Also in the gallery are cheese platters, cutting boards, lamps, bowls, vases and interesting decorative pieces. The bulk of the wood comes from his 40 acre holding near Harrison, but there’s also a handful of exotic woods. His favourite wood to work with is big leaf maple, thanks to its burls — the growths produce interesting textures beneath the surface that are revealed in Hart’s work. He is drawn to trees with unique features like a tree that starts to grow two limbs. When cut a certain way, it can produce an interesting piece.

The wood talks to him and he’s just the type of guy to experiment.

“Not everything has to be functional,” he says. 

Hart picks up a beautiful piece that has turquoise inlay. While he was turning the piece, he heard a crack, so he switched the machine off, but initially he couldn’t find the crack. He eventually located it with a magnifying glass, then drove a hardwood wedge into both sides, filled it with turquoise and carried on turning.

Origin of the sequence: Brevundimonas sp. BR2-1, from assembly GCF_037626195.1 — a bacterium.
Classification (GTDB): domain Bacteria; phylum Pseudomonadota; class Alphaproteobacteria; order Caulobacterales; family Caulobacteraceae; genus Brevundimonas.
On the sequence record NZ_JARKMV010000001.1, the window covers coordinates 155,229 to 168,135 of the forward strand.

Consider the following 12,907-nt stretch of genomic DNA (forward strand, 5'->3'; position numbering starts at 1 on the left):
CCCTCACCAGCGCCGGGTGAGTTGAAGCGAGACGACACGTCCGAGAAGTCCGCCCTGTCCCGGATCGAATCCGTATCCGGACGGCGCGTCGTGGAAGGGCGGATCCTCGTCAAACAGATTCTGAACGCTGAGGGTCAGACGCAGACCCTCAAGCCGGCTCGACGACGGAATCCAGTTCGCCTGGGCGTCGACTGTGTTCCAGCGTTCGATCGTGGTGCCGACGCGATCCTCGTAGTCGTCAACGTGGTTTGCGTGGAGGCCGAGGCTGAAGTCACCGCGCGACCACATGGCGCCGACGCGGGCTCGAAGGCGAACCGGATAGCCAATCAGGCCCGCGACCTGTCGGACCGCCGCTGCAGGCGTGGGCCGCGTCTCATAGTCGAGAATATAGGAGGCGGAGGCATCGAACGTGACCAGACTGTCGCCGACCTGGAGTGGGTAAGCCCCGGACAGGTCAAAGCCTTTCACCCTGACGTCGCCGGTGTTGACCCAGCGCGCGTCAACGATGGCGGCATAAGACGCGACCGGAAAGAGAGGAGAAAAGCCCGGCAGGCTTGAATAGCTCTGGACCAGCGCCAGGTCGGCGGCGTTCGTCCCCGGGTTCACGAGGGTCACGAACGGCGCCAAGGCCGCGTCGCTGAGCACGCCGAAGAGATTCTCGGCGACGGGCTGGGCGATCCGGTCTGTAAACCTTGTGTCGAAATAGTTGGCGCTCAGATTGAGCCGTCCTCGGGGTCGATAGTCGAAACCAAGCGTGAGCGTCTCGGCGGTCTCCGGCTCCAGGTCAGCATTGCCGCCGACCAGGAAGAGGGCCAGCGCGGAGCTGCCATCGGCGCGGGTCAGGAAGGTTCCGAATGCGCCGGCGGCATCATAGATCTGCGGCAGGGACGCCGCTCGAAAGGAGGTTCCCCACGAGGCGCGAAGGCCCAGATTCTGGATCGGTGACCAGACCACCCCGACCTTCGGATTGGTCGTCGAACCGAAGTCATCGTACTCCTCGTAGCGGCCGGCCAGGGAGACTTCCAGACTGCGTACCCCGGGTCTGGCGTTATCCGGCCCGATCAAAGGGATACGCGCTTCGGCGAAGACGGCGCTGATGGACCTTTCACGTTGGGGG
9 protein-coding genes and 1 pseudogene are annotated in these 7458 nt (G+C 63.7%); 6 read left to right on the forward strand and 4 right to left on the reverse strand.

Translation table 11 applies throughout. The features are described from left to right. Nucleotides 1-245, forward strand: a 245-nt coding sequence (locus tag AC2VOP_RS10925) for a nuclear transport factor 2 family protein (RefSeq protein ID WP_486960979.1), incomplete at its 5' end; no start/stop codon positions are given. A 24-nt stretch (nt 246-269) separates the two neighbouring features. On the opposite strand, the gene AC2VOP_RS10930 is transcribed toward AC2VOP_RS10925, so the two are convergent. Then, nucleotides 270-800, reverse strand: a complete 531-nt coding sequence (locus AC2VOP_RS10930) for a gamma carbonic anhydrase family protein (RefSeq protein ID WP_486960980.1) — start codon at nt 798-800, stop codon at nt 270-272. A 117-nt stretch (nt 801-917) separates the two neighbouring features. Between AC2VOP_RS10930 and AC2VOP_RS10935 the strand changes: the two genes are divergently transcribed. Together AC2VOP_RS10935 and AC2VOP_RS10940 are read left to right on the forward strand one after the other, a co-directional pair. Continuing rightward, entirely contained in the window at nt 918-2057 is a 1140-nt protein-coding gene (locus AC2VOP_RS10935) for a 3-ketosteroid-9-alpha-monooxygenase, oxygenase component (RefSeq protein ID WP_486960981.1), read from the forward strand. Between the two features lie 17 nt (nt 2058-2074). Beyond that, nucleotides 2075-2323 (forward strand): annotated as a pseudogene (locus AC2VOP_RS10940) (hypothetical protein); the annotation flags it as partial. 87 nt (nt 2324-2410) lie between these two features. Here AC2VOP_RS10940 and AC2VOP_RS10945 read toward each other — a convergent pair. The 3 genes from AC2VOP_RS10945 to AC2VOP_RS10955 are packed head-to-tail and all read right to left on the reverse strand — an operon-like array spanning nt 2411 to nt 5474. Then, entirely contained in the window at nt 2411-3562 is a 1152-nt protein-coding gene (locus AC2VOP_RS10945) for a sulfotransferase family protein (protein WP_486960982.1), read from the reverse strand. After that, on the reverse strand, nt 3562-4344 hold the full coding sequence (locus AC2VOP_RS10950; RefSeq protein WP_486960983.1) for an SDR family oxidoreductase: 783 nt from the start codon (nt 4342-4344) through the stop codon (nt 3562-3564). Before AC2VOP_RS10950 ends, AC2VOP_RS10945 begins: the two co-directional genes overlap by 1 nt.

Gord Hart used to compete in timbersports. Photo courtesy Gord Hart

In a corner of the gallery, there’s a wall of images celebrating Hart and his family’s participation in timbersports. Participation may not be the right word for Hart, rather domination.

When he entered his first competition in 1974, he had never competed, but he did have lots of bush experience, chopping trees down. You start as a novice and each time you win, you move up a division. Within two months, he was competing in the pro division. His event: standing block. His son Greg is on the cover of ESPN magazine and his grandsons also competed. Greg and Stirling became the first father and son in Maple Ridge’s Hometown Heroes when Stirling received the honour in 2010.

These days, Hart isn’t on his lathe as much. He just finished a commission for Fraser Health, but he does have many pieces available for the Maple Ridge Pitt Meadows Art Studio Tour this weekend. Hart is stop #22, just up the road from Lyn Thomas’ place. 

On another wall in his gallery is a collection of photos of some of the organizations that have received Woodtic Gallery donations over the years. With any luck, the photos will continue to multiply.